Am thinking of moving so having a general sort out.As someone who has had multiple homes in many locations I am amazed at what I have accumulated since my last move,although I was "gifted"some bits when my daughter went back to UK & couldn't refuse such "largess".I do still have a working model which plays those(now) obsolete videos but I thought I would keep a few favourities & take the rest to a local charity shop.There was a look of amusement but I was told that there were people who still had such an ancient machine.Which has made me have a second look at what I no longer want to keep.I have 2 unused,never opened Step Counters which I remember buying years ago in an English Sports shop,a huge torch that I don't recall buying but looks like it was designed for cave exploration under the Russian perma frost,a gadget that I think is a knife sharpener for which I have no use thankfully as it may be deemed anti-social,an old book entitled"Secret France" which appears to describe all the places we Brits.have relocated to since the 1990's,& of course my daughter's leftovers,the pretty little jam pots,honey pots & what about the 4 little prawn cocktail dishes.There is also the Scottish cake server which ,I suppose,could be used to hand out a small portion of a pizza take away,& a cheese shaver,at least I think it is although have never used it to my knowledge,it could equally be for shaving hairs from gooseberries,& the butter curler which I am familiar with.In the old days no tea in Scotland would be served without the tea bread being accompanied with a dish of little butter curls,but nowadays it's the plastic tub of Flora which is so much healthier.This could also be quite a challenge for the recycling bins.

What a great post - I'm still laughing at the gadget that is either a cheese shaver or a gooseberry hair shaver :lol:

Red Eric Jul 6th 2018 10:14 pm

Re: Things you are embarrassed to take to the charity shop
 
I'm wondering why the huge torch.

What sort of shape is it? ;);)

caretaker Jul 6th 2018 10:49 pm

Re: Things you are embarrassed to take to the charity shop
 
Take it in and they'll sort it out.

Annetje Jul 6th 2018 10:51 pm

Re: Things you are embarrassed to take to the charity shop
 

Originally Posted by Expatrick (Post 12528381)
My Mother

:lol::lol::lol:

Got some family members as well ... if only :angel:

.

Boomhauer Jul 7th 2018 1:09 am

Re: Things you are embarrassed to take to the charity shop
 
I take a lot of stuff to Goodwill. Only if they are working. If they are dirty , I clean it up first. If they need repair I either repair it or if it I can't then I don't donate cause I find it embarrassing to donate an item that isn't working.

TimFountain Jul 7th 2018 3:00 am

Re: Things you are embarrassed to take to the charity shop
 
I scored a once in a lifetime find at a Goodwill in Portland a few weeks back. A Tumi Alpha 2 laptop bag, in black leather, absolutely brand new, still with the tags on it. It is not a knock-off as I registered it with Tumi the next day (i.e. serial number accepted). I paid $20 for a bag that lists for $675. What a deal. On the other end of he spectrum, Goodwill outlets are one step away from Hell. I've seen used toilet brushes, cat litter boxes with turds still in there, skiddy underpants, used car oil filters and once a pink dildo. Just what are some people thinking?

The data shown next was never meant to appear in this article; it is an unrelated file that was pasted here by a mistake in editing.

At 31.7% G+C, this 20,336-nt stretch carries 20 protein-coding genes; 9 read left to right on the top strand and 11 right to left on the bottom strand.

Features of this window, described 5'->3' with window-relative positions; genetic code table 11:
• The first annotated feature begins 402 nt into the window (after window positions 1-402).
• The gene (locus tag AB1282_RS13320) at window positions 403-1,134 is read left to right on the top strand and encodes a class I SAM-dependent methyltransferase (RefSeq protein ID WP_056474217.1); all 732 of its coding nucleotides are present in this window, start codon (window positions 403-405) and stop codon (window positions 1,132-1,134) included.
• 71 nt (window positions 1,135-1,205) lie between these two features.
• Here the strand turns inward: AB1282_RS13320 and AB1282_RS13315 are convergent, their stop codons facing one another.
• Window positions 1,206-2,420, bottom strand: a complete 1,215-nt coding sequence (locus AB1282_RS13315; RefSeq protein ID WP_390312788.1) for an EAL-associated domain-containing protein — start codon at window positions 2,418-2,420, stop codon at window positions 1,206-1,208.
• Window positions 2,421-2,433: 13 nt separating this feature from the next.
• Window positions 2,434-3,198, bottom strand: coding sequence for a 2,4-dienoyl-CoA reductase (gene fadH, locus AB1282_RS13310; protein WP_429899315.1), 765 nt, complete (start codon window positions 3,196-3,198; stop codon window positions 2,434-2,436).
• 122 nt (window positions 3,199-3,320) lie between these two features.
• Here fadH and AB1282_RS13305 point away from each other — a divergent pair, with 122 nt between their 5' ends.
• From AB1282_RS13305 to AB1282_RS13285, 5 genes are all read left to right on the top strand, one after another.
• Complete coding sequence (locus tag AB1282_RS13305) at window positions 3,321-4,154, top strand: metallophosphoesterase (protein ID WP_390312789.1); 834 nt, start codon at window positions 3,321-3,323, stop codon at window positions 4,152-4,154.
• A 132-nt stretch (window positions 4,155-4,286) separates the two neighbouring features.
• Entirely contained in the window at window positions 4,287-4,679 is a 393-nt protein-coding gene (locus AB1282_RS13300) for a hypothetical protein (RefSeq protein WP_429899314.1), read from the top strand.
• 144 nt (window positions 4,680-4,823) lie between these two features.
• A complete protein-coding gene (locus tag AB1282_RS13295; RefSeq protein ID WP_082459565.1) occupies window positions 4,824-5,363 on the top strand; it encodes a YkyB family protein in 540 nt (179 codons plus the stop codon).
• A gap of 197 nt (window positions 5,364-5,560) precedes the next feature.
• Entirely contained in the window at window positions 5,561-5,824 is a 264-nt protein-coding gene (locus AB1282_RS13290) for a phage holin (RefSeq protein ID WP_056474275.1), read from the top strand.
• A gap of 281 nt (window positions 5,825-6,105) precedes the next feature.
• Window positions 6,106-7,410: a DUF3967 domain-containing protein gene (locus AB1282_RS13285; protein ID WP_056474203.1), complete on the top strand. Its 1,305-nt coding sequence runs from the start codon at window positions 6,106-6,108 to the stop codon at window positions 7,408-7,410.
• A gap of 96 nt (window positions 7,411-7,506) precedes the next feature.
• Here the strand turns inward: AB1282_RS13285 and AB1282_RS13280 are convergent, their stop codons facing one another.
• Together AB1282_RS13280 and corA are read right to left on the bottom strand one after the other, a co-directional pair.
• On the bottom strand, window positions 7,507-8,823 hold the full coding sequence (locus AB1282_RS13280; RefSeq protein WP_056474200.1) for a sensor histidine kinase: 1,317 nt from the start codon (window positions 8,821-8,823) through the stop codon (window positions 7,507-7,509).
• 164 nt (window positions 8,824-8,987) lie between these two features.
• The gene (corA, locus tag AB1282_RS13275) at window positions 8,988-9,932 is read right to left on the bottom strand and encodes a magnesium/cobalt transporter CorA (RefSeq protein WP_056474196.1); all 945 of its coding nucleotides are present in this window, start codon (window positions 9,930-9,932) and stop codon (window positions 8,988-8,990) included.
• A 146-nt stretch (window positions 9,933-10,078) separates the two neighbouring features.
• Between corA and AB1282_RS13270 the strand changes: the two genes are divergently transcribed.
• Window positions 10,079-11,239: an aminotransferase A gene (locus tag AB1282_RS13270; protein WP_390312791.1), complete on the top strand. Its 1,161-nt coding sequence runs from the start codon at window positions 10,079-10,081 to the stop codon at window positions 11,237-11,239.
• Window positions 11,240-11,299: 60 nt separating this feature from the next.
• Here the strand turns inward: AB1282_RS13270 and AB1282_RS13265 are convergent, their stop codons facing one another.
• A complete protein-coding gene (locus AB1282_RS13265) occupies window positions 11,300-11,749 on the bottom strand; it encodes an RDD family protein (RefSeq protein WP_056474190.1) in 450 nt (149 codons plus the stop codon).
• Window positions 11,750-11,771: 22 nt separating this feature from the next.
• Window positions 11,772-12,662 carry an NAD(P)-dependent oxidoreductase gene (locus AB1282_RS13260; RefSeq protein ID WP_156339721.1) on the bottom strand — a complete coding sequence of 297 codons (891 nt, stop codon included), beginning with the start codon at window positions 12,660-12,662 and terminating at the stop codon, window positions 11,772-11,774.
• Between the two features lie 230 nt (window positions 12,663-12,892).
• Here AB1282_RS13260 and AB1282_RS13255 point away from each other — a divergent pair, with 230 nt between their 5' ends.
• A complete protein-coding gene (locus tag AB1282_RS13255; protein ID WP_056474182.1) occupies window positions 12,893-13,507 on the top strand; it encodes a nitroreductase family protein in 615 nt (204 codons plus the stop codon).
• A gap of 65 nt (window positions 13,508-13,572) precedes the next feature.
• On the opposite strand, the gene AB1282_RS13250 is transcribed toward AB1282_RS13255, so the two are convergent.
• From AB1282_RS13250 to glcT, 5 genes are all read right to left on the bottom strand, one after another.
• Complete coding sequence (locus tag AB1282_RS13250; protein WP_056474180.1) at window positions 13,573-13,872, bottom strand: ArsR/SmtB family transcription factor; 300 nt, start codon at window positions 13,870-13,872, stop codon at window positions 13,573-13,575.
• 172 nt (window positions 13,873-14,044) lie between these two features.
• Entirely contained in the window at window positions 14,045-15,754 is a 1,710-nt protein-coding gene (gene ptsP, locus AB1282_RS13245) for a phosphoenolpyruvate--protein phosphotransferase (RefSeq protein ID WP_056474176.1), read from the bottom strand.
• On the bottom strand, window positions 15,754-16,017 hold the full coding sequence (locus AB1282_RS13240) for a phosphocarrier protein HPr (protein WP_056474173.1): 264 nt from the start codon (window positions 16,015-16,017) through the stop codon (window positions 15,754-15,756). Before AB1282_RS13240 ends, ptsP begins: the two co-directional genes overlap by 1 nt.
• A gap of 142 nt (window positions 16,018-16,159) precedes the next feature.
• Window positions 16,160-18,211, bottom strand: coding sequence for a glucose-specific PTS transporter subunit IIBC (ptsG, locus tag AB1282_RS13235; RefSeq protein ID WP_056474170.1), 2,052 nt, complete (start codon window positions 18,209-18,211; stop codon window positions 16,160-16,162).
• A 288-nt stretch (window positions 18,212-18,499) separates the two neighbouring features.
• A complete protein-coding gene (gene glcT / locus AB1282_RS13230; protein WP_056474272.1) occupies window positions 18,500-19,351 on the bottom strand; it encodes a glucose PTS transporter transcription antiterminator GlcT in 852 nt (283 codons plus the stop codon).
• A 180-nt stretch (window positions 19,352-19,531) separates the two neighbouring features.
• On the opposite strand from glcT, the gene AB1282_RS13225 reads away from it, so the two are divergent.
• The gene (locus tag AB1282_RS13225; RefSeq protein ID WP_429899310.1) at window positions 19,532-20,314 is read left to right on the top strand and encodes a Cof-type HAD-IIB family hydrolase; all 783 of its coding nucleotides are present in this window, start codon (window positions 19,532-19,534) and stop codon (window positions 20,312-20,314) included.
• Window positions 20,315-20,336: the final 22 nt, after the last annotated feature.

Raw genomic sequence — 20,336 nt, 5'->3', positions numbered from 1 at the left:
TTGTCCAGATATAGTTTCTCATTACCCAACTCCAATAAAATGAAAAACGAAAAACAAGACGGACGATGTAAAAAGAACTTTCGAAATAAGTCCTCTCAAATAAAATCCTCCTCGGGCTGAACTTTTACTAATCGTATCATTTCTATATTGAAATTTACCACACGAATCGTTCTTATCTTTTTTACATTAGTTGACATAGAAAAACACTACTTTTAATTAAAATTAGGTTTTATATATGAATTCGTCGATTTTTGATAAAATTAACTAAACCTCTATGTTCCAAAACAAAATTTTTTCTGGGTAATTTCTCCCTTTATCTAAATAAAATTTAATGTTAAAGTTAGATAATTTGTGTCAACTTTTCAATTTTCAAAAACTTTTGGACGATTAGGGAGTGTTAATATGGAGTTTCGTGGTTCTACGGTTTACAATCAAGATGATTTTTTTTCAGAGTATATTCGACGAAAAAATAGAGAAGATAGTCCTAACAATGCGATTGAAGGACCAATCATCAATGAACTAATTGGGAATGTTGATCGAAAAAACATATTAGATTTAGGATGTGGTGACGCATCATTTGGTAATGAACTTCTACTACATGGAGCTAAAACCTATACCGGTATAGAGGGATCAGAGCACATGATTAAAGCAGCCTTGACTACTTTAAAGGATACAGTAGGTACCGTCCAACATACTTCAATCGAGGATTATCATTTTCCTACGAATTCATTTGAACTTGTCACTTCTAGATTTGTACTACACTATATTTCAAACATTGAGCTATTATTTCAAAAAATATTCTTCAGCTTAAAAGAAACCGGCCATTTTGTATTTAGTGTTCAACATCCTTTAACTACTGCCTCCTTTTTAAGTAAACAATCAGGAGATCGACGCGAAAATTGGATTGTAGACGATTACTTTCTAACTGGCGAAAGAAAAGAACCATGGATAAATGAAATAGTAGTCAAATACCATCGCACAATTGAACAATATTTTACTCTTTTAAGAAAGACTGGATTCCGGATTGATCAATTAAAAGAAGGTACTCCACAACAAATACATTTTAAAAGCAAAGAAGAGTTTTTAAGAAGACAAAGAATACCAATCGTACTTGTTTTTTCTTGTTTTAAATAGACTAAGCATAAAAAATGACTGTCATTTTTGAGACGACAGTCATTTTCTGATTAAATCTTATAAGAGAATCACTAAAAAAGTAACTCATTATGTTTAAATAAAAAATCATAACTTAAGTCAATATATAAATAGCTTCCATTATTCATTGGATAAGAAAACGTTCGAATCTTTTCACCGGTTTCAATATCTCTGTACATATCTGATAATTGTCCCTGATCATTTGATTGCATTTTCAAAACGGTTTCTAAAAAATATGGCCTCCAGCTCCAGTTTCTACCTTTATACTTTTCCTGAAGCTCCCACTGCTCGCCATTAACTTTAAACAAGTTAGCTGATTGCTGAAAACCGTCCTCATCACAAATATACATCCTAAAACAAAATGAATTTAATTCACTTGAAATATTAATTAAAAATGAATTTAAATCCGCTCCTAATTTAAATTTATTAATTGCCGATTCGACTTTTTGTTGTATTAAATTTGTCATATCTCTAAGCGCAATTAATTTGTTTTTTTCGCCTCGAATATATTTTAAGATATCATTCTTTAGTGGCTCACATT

TimFountain Jul 7th 2018 3:03 am

Re: Things you are embarrassed to take to the charity shop
 

Originally Posted by Boomhauer (Post 12528622)
I take a lot of stuff to Goodwill. Only if they are working. If they are dirty , I clean it up first. If they need repair I either repair it or if it I can't then I don't donate cause I find it embarrassing to donate an item that isn't working.

I am the same, I only take working items to GW. It's amazing how many people will drop off completely useless dead crap. What is the point?

Lion in Winter Jul 7th 2018 3:53 am

Re: Things you are embarrassed to take to the charity shop
 

Originally Posted by TimFountain (Post 12528647)
I scored a once in a lifetime find at a Goodwill in Portland a few weeks back. A Tumi Alpha 2 laptop bag, in black leather, absolutely brand new, still with the tags on it. It is not a knock-off as I registered it with Tumi the next day (i.e. serial number accepted). I paid $20 for a bag that lists for $675. What a deal. On the other end of he spectrum, Goodwill outlets are one step away from Hell. I've seen used toilet brushes, cat litter boxes with turds still in there, skiddy underpants, used car oil filters and once a pink dildo. Just what are some people thinking?


My recent Goodwill scores - the 18th century glass mentioned above, 99c; two sterling silver baby bristle brushes dating from 1912 and 1913 respectively, $1.99 the pair; an early 19th century Aynsley platter, $2.99; a new Filson men's shirt, $5.99; a Stella McCartney ski jacket, $9.99; a new North Face 3-season sleeping bag, $4.99. There has been more, too.

robin1234 Jul 7th 2018 8:46 am

Re: Things you are embarrassed to take to the charity shop
 

Originally Posted by Lion in Winter (Post 12528665)
My recent Goodwill scores - the 18th century glass mentioned above, 99c; two sterling silver baby bristle brushes dating from 1912 and 1913 respectively, $1.99 the pair; an early 19th century Aynsley platter, $2.99; a new Filson men's shirt, $5.99; a Stella McCartney ski jacket, $9.99; a new North Face 3-season sleeping bag, $4.99. There has been more, too.

I picked up a nice set of Jane Austen's novels at an Oxfam shop, £4.99. The cheapest I've seen that particular edition listed at elsewhere is £1,500.